Photo courtesy of Institute Communications

Dana Hartley was named by Tech as the homeless liaison as part of the Direct Point of Contact (DPOC) system. Her role is to act as the point of contact and an advocate for students who find themselves homeless at Tech.

“[DPOC] is a very recent program. I think the whole national issue of college completion really helped shine light on student issues that had been invisible before,” Hartley said.

Currently an undergraduate coordinator in Earth and Atmospheric Sciences (EAS), Hartley was Director of Academic Advising and the Director of Undergraduate Students.

Hartley coordinated with Embarks Project—a network that employs students who are familiar with issues regarding homelessness—for the past three months in order to create an interface to guide students who are in unfortunate financial situation.

The Department of Education helps Hartley by providing access to the contact information for foster care children. This makes Hartley the bridge that connects students to knowledge about valuable resources on campus.

“As you’re in college you really become your own person, and parents are usually the ones on the side helping you set a path in the beginning. And I find it very rewarding to help students navigate through college system and also make sure they do not fall out of the path,” Hartley said.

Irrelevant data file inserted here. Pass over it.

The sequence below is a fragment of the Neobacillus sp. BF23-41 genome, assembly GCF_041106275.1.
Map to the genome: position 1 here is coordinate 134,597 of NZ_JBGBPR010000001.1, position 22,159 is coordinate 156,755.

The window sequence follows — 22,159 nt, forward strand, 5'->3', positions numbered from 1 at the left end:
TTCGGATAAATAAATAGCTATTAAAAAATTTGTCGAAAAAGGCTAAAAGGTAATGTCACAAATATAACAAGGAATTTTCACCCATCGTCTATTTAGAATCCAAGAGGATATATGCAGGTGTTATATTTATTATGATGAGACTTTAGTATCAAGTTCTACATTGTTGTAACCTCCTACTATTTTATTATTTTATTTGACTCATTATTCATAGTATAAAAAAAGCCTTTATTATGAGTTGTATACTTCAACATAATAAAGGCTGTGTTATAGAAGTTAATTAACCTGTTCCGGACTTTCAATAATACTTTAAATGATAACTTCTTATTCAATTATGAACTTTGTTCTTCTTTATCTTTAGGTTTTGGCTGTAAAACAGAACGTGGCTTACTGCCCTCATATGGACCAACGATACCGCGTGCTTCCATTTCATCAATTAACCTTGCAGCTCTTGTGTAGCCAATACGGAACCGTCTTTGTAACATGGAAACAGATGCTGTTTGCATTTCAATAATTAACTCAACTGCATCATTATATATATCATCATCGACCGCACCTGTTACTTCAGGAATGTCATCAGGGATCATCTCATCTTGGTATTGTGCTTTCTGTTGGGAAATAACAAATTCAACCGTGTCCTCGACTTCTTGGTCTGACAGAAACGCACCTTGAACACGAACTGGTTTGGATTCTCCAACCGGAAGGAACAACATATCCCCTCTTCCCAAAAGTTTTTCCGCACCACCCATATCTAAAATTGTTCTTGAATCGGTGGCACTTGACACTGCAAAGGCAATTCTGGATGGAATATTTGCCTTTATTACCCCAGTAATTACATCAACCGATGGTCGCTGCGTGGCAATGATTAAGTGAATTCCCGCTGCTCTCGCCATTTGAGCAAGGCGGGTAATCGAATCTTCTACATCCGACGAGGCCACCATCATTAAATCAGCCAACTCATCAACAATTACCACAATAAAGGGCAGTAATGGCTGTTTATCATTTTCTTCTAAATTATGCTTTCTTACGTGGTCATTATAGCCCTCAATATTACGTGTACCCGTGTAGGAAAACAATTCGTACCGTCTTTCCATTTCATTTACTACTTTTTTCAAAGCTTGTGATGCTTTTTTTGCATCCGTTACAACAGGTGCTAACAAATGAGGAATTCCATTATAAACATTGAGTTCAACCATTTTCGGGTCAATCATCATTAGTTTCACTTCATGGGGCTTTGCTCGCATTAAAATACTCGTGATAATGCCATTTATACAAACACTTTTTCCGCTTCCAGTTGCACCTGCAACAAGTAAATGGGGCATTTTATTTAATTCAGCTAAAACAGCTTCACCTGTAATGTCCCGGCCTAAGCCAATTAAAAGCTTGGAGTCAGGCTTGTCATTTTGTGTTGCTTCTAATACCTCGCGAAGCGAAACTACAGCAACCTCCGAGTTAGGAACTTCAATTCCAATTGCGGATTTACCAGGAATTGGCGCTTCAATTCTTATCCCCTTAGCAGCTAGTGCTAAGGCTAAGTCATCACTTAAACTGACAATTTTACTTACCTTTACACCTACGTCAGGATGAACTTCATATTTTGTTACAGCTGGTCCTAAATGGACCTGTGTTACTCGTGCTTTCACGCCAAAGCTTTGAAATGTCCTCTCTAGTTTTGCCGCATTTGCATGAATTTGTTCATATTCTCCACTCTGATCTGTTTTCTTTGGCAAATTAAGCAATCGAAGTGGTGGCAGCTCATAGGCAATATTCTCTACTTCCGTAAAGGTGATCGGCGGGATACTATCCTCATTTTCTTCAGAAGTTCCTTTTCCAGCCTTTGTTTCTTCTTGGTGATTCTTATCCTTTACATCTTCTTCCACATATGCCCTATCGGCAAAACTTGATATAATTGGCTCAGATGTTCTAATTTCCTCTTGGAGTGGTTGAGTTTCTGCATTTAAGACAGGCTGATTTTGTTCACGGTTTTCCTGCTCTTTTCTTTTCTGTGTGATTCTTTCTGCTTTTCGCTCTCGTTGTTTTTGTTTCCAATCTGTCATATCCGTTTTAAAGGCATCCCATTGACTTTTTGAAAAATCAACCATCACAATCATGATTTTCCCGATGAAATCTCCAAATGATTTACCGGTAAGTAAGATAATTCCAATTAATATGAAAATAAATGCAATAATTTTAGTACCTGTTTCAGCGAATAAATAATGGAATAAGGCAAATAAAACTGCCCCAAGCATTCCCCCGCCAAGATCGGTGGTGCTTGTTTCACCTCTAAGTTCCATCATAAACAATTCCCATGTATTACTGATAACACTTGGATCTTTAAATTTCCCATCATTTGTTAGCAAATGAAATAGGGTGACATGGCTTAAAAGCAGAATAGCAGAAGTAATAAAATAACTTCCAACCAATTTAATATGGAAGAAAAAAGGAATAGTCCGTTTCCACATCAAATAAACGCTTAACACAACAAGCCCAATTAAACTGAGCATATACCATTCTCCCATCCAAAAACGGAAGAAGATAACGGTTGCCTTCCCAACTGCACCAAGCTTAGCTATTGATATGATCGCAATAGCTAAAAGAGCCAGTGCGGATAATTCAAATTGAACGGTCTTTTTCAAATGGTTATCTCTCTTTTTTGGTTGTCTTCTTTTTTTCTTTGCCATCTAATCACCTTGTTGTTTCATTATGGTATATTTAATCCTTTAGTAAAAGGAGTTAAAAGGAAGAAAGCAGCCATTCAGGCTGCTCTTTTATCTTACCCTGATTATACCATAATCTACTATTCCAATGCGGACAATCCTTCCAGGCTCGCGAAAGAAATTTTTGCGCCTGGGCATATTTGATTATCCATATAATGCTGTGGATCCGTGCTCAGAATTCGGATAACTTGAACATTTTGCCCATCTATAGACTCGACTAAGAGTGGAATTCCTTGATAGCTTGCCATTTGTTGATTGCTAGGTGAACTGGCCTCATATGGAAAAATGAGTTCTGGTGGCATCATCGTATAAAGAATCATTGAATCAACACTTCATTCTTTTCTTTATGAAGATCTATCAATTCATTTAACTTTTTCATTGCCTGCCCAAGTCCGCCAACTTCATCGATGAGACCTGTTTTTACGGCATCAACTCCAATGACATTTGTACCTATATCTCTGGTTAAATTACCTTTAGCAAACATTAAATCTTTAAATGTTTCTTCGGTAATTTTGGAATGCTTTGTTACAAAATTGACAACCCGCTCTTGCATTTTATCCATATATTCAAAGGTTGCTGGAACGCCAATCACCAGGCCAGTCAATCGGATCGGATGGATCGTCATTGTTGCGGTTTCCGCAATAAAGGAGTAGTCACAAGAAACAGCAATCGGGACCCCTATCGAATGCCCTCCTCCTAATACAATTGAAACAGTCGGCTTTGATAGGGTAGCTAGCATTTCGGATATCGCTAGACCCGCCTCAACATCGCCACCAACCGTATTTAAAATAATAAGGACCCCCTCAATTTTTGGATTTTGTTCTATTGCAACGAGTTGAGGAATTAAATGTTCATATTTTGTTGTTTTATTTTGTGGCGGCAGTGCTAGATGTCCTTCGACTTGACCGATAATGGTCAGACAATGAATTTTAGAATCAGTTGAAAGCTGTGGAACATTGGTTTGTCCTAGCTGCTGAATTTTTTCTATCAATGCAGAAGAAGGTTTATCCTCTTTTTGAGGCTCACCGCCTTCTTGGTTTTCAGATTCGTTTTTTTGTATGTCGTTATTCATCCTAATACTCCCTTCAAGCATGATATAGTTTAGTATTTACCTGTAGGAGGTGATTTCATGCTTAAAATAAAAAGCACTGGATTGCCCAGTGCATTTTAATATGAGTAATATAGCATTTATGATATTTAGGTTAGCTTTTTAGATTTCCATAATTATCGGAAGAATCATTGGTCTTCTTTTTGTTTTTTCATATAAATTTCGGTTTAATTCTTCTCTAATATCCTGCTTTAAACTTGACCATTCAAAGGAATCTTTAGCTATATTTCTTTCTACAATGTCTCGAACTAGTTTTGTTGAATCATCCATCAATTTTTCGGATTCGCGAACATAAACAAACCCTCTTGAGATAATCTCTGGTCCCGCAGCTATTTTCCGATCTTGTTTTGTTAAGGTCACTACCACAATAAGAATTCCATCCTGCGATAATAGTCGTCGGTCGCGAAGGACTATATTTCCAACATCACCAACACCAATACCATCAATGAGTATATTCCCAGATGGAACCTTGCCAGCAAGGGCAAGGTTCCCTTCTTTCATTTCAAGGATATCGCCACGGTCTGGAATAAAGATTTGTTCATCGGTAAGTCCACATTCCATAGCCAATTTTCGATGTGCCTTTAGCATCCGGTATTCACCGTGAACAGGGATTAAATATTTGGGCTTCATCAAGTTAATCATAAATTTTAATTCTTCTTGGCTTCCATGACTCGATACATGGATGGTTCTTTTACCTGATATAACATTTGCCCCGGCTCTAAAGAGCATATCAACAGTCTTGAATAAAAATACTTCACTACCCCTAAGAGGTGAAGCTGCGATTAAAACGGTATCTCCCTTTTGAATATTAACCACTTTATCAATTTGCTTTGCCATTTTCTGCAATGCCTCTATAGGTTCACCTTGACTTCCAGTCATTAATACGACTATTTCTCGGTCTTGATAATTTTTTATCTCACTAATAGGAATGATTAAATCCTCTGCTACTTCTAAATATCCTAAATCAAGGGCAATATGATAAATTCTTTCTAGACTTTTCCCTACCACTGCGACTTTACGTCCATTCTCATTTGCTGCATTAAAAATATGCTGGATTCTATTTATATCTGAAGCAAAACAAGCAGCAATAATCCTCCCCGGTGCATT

Proposed by University System of Georgia (USG) and backed by Governor Nathan Deal in September of 2012, the plan attempts to redirect unfavorable financial circumstance that some students may experience.

In addition to obtaining STEM degrees, which is a priority particularly pronounced in Georgia Tech, increasing the retention and graduation rate is also a persisting cross of interest between the school and the state of Georgia. Compared to other exemplary universities like MIT and Stanford, Georgia Tech’s six-year graduation rate of 80%  lags behind the average rate of 84%. The plan addresses Tech’s low graduation rate problem by establishing goals that focus on those students who are under economic pressure.

“I think it is interesting to note that in the time this program was being developed, students at Georgia Tech had already created the suit borrowing program with C2D2 and the soon to be Klemis Kitchen.  It is wonderful to watch how these efforts come together,” said Harley.

Klemis Kitchen, a program for providing low cost meals using unused ingredients from dining halls is a useful resource.